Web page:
As a married man and as heir to one of the great ducal titles of Spain, Borja was not free to carelessly abandon the world but he determined that if his wife Leonor should predecease him he would renounce his titles and enter the religious life. It may have been in an attempt to dissuade him from leaving political life that Charles appointed him Viceroy of Catalonia (1539–43). In 1543 he succeeded his father to the dukedom of Gandia and Charles commanded him to come to court to take part in the education of the future Philip II. So successfully did Borja entrench himself at the heart of the royal family that he not only carried out this role but also became a spiritual adviser to Charles’s daughter Juana; in time, Juana would become the only female ever to be admitted into the Society of Jesus. .
Leonor died in March 1546 and Borja decided within weeks that he would enter the Society of Jesus; he took his first vows in June 1546 and then in 1548 – in conditions of the greatest secrecy – professed his vows. He fled from Spain in 1550, under threat now from the Inquisition (which was inveterately hostile to the Society of Jesus and may have known of his admission to it). He returned to Spain in 1551, renounced his dukedom and was ordained as a priest. His action was one of the sensations of the age in Spain, and there was much talk of his saintliness. The first of the two volumes of the new Monumenta Borgia take us up to this point from 1478. The volume incorporates a vast amount of information in the form of familial, religious and governmental papers and letters. The family papers reveal a great deal about the relationships within the family; particularly interesting are the instructions that Francisco’s father drew up for him to guide his life, differentiating between how to behave towards God, towards his colleagues at court and towards women (p. 141) and those that he presented him with when he married (p. 156). The estates of the family are well-represented; there are important papers on the acquisition and sale of lands and the grants of titles and privileges by the crown. There are many documents that provide insight into the nature of the religious patronage exercised by the Borja family; devout as they were they were often hard-nosed in their control of their ecclesiastical endowments.
Charles V constantly appears, and we are reminded here that he was one of the great letter- and memorandum-writers of Europe, attempting to govern all his kingdoms in minute detail while being restlessly on the move between them. There are intimate glimpses, too, of the royal family: when the Empress Isabella became pregnant with the future Philip II, Charles announced that he and his court would stay in Granada until the child was born, so as not to jeopardise the health of his wife by travelling: the affairs of Europe could hang fire until the Empress had given birth! The statesmen who governed Spain while Charles was abroad are well represented; this is especially true of Borja’s close friend Francisco de los Cobos, who (like Charles V) lived with his pen in his hand, scribbling memoranda which are often distinguished by the remarkable lack of verbs – some of his letters seems almost to represent streams of consciousness, hurriedly dealing with major matters with the most economical use of words. When Borja became Viceroy of Catalonia in 1539 we find him working closely with the Council of Aragon and preparing position papers on how to deal with the Cortes of Valencia and mediate between the kingdom of Valencia and the government in Valladolid or Toledo. There are, too, some intellectual gems, notably the thoughts of Juan Luis Vives as he pondered whether to write a tract on the education and upbringing of men to complement his celebrated volume on the education of women (p. 153). Eventually he clearly decided that it was not worth the trouble.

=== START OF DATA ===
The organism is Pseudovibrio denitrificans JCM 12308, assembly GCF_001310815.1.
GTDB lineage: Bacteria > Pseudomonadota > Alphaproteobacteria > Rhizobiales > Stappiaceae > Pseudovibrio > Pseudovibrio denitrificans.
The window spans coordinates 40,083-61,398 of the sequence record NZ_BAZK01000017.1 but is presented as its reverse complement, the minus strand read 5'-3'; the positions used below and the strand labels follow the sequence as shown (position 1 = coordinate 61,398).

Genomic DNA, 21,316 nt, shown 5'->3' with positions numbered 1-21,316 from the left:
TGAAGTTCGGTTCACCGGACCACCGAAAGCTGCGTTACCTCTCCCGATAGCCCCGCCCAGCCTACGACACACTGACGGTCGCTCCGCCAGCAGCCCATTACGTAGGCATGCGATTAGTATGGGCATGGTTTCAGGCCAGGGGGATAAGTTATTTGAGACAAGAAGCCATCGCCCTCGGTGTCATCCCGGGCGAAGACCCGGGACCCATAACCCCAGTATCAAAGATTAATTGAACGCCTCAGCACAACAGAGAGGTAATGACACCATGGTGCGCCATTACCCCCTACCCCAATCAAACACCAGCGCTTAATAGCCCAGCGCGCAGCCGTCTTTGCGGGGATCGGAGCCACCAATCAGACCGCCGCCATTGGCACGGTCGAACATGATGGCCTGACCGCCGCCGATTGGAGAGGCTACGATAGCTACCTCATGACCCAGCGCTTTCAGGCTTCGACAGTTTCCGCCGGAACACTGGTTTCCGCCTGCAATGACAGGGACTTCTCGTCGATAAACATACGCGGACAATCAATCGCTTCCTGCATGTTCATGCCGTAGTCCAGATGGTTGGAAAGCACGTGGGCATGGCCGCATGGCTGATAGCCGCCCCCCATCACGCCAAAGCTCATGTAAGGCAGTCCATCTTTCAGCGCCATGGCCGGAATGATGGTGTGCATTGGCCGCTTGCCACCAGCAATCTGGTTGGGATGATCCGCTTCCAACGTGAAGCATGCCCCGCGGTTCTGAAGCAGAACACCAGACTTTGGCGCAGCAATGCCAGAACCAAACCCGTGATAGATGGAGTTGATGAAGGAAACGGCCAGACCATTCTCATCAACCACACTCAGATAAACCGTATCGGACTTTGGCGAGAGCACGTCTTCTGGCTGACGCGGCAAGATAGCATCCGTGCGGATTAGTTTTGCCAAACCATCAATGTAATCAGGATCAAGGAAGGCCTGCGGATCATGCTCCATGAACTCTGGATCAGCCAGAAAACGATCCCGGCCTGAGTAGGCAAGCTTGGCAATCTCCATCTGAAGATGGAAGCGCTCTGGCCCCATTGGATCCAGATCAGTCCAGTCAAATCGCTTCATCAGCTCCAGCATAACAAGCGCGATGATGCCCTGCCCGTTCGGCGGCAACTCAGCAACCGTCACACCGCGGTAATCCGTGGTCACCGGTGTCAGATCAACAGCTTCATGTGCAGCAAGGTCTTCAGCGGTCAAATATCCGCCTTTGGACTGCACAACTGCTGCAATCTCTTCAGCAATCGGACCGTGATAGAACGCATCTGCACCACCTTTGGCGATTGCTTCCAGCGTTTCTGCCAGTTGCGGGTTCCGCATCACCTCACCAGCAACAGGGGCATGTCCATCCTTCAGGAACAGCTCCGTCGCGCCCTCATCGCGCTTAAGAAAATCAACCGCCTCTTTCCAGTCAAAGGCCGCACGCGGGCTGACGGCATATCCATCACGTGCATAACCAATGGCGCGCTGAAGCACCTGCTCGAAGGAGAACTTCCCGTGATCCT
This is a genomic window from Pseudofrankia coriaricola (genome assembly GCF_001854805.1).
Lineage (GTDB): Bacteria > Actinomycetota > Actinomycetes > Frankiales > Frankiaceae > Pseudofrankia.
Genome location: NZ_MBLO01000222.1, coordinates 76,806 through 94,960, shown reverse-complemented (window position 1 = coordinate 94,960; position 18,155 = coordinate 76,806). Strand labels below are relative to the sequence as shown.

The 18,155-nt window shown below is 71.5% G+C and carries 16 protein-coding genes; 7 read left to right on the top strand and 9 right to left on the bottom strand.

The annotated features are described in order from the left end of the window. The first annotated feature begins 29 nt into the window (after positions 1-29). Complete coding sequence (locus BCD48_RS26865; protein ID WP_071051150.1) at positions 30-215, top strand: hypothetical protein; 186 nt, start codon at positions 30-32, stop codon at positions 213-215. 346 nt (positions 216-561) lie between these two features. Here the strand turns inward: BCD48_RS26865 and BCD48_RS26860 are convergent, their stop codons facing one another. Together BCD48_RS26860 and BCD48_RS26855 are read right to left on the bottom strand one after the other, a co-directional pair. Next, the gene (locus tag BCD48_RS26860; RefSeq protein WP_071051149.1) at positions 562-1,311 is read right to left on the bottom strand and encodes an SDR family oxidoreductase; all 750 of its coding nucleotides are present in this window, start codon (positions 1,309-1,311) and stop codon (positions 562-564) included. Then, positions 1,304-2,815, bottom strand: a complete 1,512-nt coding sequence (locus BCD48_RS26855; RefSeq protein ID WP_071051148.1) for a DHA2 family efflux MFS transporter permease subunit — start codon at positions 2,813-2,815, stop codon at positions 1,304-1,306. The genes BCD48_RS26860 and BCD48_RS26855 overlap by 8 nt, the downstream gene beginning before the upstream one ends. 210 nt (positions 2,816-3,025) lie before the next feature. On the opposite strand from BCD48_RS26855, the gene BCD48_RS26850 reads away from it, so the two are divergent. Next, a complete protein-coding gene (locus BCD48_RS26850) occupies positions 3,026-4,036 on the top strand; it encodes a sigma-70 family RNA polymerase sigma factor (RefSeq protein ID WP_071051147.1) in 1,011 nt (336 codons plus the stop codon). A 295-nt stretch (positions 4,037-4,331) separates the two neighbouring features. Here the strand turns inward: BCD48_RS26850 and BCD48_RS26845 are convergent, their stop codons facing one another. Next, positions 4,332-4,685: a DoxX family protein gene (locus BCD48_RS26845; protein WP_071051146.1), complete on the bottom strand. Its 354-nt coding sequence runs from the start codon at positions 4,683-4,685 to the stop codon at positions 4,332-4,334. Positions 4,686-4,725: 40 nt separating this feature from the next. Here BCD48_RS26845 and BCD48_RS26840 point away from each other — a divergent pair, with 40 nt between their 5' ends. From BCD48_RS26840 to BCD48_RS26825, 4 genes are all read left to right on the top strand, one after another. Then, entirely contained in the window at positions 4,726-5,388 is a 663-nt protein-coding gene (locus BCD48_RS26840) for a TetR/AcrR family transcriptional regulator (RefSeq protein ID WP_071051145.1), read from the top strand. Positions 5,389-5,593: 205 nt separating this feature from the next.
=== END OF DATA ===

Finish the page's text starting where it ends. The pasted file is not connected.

Volume seven is essentially about Borja’s role within the Society of Jesus. There is therefore nothing here – disappointingly – about his role in comforting Charles V in his decline and retirement into the Jeronimite monastery in Yuste. Borja was one of the first two people to know about Charles’s intention to abdicate his imperial and kingly titles so that he could devote his last years to the contemplation of eternity – and how singular Borja’s own role must have been in stimulating the Emperor into forming this extraordinary project.
Borja was elected General of the Society of Jesus in July 1565. He laid special emphasis on stimulating scholarship and learning within the Society and revised and completed the Rules of the Society, publishing the Constituciones in 1570. He imposed the hour of prayer on all members of the Society. He is seen here regulating in detail the conduct of houses across Europe and instituting new foundations, one of them in Poland. He has developed from the Erasmian of his early years to the stern post-Tridentine churchman of the Catholic Reformation; as volume seven of this extraordinary project closes, we see Borja at the height of his powers – but with six more years in control of the Society of Jesus. The words monumenta recur in the series and in the title and it is appropriate : this is truly monumental scholarship and will be of enduring value. It will take its place among the great collections of documents that have provided such a profoundly firm bedrock for the study of Spanish history in this period. Moreover, at a price of 35 euros each the volumes are eminently affordable by both academic libraries and individual scholars; they should be quickly snapped up.
- American Libraries, Ebook and Texts Archive <http://www.archive.org/details/sanctusfranciscu58borj > [accessed 6 October 2010].Back to (1)
The editor is happy to accept the review and does not wish to comment on it.